Modern-day employees claim they want a better work/life balance and more flexible work schedules; one such flexible schedule is a 4-day workweek, during which employees work 35 to 40 hours in 4 days instead of the traditional 5.Recently, 66% of workers polled by Robert Half stated that they want a compressed 4-day workweek to fulfill this work/life balance, but only 17% of their employers offered one. Why aren’t employers offering a 4-day workweek, and should they?
You’ll want to consider the following pros and cons in determining whether to offer a 4-day workweek to your employees.
Improves employee productivity. Sometimes, employees hang around at work simply because they have a certain schedule, though they may not necessarily be productive or accomplishing much, which costs organizations money. However, when employees work a compressed schedule, they learn to effectively manage their time and get more done in a shorter time frame.
Increases employee satisfaction. Employees who have compressed schedules are more satisfied with their jobs and employers because they are more capable of achieving work/life balance and, therefore, are less stressed, tired, and preoccupied when they come to work.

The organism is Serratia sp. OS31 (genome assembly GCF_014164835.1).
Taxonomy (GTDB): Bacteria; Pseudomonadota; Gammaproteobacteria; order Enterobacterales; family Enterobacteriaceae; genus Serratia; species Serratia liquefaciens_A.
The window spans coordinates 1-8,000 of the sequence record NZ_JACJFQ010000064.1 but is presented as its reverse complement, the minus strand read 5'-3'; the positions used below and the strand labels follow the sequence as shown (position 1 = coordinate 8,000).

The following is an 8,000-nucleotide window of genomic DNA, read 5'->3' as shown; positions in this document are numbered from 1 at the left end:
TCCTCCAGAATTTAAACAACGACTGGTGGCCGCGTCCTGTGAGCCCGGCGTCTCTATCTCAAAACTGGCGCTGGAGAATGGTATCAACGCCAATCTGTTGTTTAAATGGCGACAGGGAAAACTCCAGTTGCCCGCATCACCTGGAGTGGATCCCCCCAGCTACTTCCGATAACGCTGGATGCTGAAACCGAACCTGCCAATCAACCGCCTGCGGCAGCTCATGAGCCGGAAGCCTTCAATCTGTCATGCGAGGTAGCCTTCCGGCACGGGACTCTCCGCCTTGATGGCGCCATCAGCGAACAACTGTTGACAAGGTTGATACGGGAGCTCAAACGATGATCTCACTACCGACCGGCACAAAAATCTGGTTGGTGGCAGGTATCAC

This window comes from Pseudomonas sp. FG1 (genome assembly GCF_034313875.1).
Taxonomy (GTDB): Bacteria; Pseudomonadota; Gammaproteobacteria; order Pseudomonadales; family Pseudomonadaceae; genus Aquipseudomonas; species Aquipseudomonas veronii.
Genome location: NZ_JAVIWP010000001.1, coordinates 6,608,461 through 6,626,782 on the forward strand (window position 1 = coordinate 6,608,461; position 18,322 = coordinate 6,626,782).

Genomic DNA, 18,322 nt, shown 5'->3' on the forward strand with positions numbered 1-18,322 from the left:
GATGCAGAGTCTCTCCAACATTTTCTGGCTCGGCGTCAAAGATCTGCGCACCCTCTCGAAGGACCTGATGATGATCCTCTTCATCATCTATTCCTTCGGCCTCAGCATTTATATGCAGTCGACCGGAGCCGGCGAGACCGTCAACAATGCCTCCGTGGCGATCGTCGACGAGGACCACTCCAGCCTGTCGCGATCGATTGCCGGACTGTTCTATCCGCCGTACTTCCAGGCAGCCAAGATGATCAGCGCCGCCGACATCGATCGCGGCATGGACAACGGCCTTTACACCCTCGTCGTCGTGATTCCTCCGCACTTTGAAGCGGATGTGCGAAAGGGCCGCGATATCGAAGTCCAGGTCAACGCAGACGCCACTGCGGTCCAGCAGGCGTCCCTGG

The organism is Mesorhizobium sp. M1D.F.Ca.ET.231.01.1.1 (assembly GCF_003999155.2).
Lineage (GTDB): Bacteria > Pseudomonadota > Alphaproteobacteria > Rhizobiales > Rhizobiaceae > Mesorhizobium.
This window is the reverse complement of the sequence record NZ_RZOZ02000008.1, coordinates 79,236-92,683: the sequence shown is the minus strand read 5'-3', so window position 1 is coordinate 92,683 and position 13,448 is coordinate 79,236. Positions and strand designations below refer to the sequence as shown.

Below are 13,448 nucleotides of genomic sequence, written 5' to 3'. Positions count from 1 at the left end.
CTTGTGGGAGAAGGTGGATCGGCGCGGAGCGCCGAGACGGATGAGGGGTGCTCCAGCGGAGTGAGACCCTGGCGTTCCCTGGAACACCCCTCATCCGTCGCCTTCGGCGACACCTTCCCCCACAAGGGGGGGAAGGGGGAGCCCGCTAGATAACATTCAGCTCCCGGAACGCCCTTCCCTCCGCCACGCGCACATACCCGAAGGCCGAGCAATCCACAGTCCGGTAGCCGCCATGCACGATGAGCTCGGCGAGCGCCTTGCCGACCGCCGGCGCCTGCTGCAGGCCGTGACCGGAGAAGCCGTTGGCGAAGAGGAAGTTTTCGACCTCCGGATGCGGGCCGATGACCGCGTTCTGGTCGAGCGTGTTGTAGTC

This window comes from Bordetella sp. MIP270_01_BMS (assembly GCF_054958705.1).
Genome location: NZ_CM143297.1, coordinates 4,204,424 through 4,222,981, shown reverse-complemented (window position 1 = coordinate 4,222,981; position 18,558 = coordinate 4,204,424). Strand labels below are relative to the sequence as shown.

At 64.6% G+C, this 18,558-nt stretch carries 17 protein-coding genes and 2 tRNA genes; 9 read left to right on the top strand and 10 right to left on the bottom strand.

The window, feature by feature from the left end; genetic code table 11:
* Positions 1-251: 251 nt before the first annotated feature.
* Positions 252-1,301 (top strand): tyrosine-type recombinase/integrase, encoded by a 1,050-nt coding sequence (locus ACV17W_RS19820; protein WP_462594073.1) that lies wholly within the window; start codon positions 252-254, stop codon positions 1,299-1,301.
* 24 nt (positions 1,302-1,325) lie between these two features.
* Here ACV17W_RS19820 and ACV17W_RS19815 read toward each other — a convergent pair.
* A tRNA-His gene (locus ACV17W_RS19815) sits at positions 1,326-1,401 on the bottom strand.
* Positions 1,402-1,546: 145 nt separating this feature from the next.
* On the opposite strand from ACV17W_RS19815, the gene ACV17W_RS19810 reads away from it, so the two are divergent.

Lessens environmental impacts. If employers didn’t have to stay open 5 days a week, they could save on costs related to their buildings’ electricity, occupancy, maintenance, heating and cooling, office supplies, etc.
Employers might lose overtime hours. Most employees are already putting in well over 40 hours a week and want to put in extra hours to remain competitive in their fields. With a compressed workweek, employers might miss out on hours that salaried employees are already currently putting in or hours that they want to put in in the future.
Not all industries can participate. Not all employers would be able to implement a 4-day workweek without hiring more employees, as some industries must be open 24/7 for emergencies or around-the-clock business (i.e., emergency rooms, hotels, etc.).
There are costly risks. Employers might end up having to spend money on a new schedule implementation that doesn’t work and is more expensive, and they won’t know if their employees will be able to handle current workloads in fewer days or if they’ll need to hire additional staff until they actually begin the new 4-day workweek.
The Wild-Card Factor: Customer Satisfaction
In some cases, a compressed workweek could offer a business’s customers extended contact hours 4 days a week, but some customers might not like being able to contact a company only 4 days a week. So, an organization must evaluate its industry and whether it has enough staff to ensure customer-related concerns are always covered to determine whether a 4-day work schedule is the right fit.
In summary, if you’re considering implementing a 4-day workweek, weigh the pros and cons listed above, as well as your organization’s staffing requirements and industry.